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Principles of Life

Chapter 1 Principles of Life

Key Concepts
• 1.1 Living Organisms Share Common Aspects of
Structure, Function, and Energy Flow
• 1.2 Genetic Systems Control the Flow, Exchange,
Storage, and Use of Information
• 1.3 Organisms Interact with and Affect Their
Environments
• 1.4 Evolution Explains Both the Unity and Diversity of Life
• 1.5 Science Is Based on Quantifiable Observations and
Experiments

1.1 Living Organisms Share Common Aspects of Structure,
Function, and Energy Flow
Life arose from nonlife.

Chemical evolution led to the appearance of life about 3.8
billion years ago.

Random inorganic chemical interactions eventually
produced molecules that had the property of acting as
templates to form similar molecules.

1.1 Living Organisms Share Common Aspects of Structure,
Function, and Energy Flow

Miller-Urey Experiment

1.1 Living Organisms Share Common Aspects of Structure,
Function, and Energy Flow
Around 3.8 billion years
ago certain molecules
became enclosed in
compartments, or cells.
Cells capture energy and
replicate themselves,
two fundamental
characteristics of life.
For 2 billion
years, all
organisms were
unicellular
(prokaryotes),
largely confined
to the oceans.

1.1 Living Organisms Share Common Aspects of Structure,
Function, and Energy Flow

1.1 Living Organisms Share Common Aspects of Structure,
Function, and Energy Flow

About 2.5 billion years ago some prokaryotes acquired
the ability to photosynthesize.
The energy of sunlight was captured, and oxygen was
generated as a waste product.
Oxygen increased in concentration in the atmosphere,
making aerobic metabolism possible.

O2

E

O2

1.1 Living Organisms Share Common Aspects of Structure,
Function, and Energy Flow

O2

E

CHO

Photosynthesis

Respiration

O2
CO2 + H2O

1.1 Living Organisms Share Common Aspects of Structure,
Function, and Energy Flow
Some prokaryotic
cells became large
enough to attach,
engulf, and digest
smaller cells.
About 1.5 billion
years ago, some
cells had surviving
smaller cells within
them: These were
early eukaryotic
cells.

1.1 Living Organisms Share Common Aspects of Structure,
Function, and Energy Flow
Two developments made the evolution of multicellular
organisms possible:
 The ability of a cell to change its structure and function
to meet the challenges of a changing environment.
 The ability of cells to stick together after they have
divided and to act in a coordinated manner.

Once organisms became multicellular, it became possible
for certain cells to specialize.

1.1 Living Organisms Share Common Aspects of Structure,
Function, and Energy Flow
Another effect of oxygen was O3 (ozone)
accumulation in the upper atmosphere.

Ozone has the property of preventing excess
ultraviolet light from the sun from reaching
Earth.

Around 800 million years ago, ozone
accumulation shielded the landmass from
radiation enough to allow the movement of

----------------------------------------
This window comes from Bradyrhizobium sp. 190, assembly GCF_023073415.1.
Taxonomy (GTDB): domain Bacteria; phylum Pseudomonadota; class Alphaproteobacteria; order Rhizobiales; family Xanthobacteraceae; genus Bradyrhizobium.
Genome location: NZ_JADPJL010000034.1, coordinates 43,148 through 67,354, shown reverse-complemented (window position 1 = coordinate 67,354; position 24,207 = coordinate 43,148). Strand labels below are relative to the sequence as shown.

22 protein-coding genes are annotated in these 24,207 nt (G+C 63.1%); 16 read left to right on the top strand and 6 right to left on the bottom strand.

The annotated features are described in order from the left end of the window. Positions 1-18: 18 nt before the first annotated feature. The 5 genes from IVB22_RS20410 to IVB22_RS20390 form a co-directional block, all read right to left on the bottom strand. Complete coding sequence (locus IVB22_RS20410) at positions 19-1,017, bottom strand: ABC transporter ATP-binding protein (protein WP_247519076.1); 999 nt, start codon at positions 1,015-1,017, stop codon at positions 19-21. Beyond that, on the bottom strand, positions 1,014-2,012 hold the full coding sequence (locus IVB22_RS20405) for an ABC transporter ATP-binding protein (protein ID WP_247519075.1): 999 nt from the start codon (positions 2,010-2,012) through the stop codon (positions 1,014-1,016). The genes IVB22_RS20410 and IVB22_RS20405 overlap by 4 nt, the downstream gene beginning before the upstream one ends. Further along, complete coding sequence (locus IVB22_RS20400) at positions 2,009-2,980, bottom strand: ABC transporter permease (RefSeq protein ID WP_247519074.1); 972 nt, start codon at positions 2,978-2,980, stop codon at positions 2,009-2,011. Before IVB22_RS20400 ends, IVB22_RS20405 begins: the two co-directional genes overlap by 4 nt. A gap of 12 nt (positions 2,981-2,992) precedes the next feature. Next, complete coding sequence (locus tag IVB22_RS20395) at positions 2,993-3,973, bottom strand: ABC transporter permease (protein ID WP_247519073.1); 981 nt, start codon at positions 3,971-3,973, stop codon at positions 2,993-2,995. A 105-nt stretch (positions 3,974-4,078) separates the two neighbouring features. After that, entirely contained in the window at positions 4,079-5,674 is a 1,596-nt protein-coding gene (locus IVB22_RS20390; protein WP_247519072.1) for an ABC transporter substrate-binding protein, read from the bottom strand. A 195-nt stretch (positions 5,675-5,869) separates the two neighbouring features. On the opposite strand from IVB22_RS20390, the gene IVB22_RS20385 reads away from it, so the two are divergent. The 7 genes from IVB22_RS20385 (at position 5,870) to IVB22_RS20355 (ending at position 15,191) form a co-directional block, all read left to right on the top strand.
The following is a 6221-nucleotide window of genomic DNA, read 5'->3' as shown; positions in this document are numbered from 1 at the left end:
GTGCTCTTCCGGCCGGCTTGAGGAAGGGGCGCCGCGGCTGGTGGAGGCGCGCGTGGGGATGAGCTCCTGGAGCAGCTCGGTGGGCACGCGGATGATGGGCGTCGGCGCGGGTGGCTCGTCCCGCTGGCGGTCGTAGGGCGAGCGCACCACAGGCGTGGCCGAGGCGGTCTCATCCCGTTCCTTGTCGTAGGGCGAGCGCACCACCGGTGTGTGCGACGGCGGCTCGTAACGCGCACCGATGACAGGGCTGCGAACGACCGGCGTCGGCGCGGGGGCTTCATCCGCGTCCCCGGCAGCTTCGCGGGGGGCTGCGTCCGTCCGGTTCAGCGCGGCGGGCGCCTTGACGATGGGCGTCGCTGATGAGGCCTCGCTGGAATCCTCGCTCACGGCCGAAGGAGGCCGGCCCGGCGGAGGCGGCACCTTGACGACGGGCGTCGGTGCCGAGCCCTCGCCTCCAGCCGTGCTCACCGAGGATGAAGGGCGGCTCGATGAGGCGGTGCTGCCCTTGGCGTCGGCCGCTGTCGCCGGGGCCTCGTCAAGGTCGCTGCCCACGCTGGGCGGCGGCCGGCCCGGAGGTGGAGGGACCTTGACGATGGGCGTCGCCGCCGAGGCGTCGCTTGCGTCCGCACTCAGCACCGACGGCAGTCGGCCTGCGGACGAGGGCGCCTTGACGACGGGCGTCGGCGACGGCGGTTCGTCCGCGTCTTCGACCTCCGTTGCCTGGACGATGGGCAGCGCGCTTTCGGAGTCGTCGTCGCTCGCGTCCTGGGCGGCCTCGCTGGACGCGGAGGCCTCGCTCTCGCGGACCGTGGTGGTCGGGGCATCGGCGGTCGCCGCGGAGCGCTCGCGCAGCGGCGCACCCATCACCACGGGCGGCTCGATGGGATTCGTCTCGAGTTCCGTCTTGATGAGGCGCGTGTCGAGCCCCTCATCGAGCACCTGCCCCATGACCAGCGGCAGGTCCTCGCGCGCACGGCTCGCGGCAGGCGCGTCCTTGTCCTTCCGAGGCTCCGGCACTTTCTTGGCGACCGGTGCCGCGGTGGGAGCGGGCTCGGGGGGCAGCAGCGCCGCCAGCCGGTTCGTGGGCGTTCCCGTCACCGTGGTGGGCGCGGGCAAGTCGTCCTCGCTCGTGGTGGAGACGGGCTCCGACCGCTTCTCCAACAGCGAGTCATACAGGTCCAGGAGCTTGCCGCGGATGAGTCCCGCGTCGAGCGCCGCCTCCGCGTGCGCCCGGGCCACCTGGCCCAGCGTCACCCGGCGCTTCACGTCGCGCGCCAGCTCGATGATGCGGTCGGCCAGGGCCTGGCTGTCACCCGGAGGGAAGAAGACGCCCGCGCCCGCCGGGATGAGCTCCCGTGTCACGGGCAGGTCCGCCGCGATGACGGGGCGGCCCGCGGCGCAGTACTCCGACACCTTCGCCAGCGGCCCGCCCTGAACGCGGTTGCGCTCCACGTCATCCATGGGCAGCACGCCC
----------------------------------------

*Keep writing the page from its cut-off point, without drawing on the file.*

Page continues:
organisms to land.

1.1 Living Organisms Share Common Aspects of Structure,
Function, and Energy Flow

1.2 How Is All Life on Earth Related?

All organisms on Earth today descended from an
original unicellular organism that lived around
3.8 billion years ago.
Major evolutionary events have led to more
complex organisms with larger quantities of
information and more complex mechanisms for
using it.
Genetically independent groups, called species,
have evolved.

1.2 Genetic Systems Control the Flow, Exchange,
Storage, and Use of Information

1.2 Genetic Systems Control the Flow, Exchange, Storage, and
Use of Information

Mutations alter nucleotide sequences of a gene,
and the protein is often altered as well.
Mutations may occur during replication, or be
caused by chemicals and radiation.
Most are harmful or have no effect, but some
may improve the functioning of the organism.
Mutations are the raw material of evolution.

1.3 Organisms Interact with and Affect Their Environments

Biological systems are organized in a hierarchy.
Working in pairs or small groups discuss the
levels of organization within an animal’s body,
starting at the level of cells. Develop one
example of this internal hierarchy.
Then move to the external hierarchy and discuss
these levels, starting at the level of an
individual animal. Develop one examples of this
external hierarchy.

Levels of Organization of Life
Biology can be
visualized as a
hierarchy of units that
include molecules,
cells, tissues, organs,
organisms,
populations,
communities, and the
biosphere.
To understand
organisms, biologists
must study them at
all levels of
organization, from
low to high.

1.4 Evolution Explains Both the Unity and Diversity of Life

Evolution is a change in genetic makeup of
biological populations through time—a major
unifying principle of biology.
Charles Darwin proposed that all living
organisms are descended from a common
ancestor by the mechanism of natural
selection.

1.4 Evolution Explains Both the Unity and Diversity of Life

Natural selection leads to adaptations—
structural, physiological, or behavioral traits
that enhance an organism’s chances of survival
and reproduction

The Evolutionary Tree of Life

1.4 Evolution Explains Both the Unity and Diversity of Life

In science, a theory is a body of scientific work
in which rigorously tested and well-established
facts and principles are used to make
predictions about the natural world.
Evolutionary theory is:
(1) a body of knowledge supported by facts
(2) the resulting understanding of mechanisms
by which populations have changed and
diversified over time, and continue to evolve

Figure 1.8 Scientific Methodology

1.5 Science Is Based on Quantifiable Observations and
Experiments

Inductive logic leads to tentative explanations
called hypotheses.
Deductive logic is used to make predictions.
Experiments are designed to test these
predictions.

1.5 Science Is Based on Quantifiable Observations and
Experiments

Termite Trails